Today, I have the pleasure of interviewing Sharon Harrigan.
Sharon is the author of the new novel Half, which has received accolades from places like Booklist, Publisher’s Weekly, Foreword Reviews, and the New York Journal of Books. She earned her a B.A. from Barnard College and an MFA in Creative Writing from Pacific University. She is also the author of the memoir Playing with Dynamite and she teaches at WriterHouse in Charlottesville, Virginia, where she lives with her family.
In this episode Sharon and I discuss:
- What it means to come of age and how her novel Half addresses that.
- Why it is important to assess what type of point of view to use for a project.
- How to use voice as a bridge between the writer and the reader.
Plus, her #1 tip for writers.
About Sharon Harrigan
Sharon Harrigan is the author of the new novel Half. She has a B.A. from Barnard College and an MFA in Creative Writing from Pacific University. She is also the author of the memoir Playing with Dynamite. She teaches at WriterHouse in Charlottesville, Virginia, where she lives with her family.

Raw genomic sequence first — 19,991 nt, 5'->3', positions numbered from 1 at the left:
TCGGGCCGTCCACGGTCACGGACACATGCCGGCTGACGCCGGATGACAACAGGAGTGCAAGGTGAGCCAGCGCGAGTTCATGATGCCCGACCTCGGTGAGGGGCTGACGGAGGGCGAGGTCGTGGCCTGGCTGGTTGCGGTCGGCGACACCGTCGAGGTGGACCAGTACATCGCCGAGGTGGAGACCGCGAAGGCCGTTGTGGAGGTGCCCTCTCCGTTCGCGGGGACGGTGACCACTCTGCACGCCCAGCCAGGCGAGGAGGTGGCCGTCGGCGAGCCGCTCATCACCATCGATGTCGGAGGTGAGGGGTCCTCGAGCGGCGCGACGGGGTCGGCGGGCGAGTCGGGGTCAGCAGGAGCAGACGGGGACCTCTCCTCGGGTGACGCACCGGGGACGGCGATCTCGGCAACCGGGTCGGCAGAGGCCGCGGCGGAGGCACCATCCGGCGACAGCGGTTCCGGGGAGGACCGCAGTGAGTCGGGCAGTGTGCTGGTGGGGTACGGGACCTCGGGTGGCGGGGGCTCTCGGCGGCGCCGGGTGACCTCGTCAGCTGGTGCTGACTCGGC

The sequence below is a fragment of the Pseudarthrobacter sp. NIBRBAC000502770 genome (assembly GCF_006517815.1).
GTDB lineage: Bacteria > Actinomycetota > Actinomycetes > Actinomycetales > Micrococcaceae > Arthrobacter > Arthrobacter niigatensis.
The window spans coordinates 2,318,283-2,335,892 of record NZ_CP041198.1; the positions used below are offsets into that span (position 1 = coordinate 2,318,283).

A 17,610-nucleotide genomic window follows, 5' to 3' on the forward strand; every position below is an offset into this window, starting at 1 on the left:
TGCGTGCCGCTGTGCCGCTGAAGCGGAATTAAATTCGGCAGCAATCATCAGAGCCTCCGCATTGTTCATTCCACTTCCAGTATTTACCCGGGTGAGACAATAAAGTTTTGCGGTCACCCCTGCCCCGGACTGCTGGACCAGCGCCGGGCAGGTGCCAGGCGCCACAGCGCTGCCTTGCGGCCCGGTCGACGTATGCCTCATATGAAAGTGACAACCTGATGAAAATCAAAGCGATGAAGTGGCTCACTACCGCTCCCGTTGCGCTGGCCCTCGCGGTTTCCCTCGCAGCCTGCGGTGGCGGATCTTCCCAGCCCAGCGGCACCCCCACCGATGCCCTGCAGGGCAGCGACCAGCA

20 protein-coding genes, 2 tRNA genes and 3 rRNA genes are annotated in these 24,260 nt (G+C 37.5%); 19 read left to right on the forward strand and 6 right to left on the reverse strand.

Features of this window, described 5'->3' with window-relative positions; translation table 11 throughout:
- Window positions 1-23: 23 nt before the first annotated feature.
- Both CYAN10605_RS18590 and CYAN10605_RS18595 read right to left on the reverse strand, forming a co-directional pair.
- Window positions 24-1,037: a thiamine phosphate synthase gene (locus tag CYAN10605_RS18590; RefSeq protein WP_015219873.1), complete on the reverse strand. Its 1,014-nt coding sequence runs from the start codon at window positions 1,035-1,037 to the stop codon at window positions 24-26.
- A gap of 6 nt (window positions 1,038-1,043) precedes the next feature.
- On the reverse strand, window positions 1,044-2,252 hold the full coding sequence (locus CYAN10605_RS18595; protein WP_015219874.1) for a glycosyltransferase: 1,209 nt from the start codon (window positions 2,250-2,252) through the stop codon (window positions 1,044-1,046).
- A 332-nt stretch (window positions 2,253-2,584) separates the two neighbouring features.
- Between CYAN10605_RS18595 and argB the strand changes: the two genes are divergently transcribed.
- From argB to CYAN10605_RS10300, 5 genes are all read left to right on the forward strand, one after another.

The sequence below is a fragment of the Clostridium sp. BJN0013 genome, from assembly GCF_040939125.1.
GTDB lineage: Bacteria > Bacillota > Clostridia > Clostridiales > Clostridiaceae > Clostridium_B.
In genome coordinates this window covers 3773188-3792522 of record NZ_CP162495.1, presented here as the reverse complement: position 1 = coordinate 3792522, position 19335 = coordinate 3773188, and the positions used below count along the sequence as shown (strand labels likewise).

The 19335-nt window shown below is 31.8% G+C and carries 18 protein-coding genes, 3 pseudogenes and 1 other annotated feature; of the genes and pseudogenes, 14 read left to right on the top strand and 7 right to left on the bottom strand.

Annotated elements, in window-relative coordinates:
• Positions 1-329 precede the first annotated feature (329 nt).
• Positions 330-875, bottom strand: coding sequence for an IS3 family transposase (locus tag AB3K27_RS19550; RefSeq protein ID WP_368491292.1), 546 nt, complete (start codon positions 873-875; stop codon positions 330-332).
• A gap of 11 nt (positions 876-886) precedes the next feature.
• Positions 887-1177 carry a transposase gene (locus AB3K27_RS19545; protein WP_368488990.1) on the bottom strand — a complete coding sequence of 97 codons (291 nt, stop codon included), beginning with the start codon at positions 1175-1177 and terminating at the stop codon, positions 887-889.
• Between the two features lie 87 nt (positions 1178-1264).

Check out Sharon’s essay, “Changing Me to We.”
Growing up, identical twins Paula and Artis speak in one voice—until they can’t. After years apart, with lives, partners, and children of their own, they are reunited on the occasion of their father’s funeral. Seeking to repair the damage wrought upon their relationship by outside forces, the twins retrace their early lives to uncover what happened—but risk unraveling their carefully constructed cocoons.
Written in spare,lyrical prose, Half is an achingly beautiful story of intimacy and loss, revealing the complexity—and cost—of sharing your life entirely with someone else. Sharon Harrigan deftly explores how fierce love can also be the very thing that leads to heartbreak and betrayal.
Suggested Reading on the We Voice
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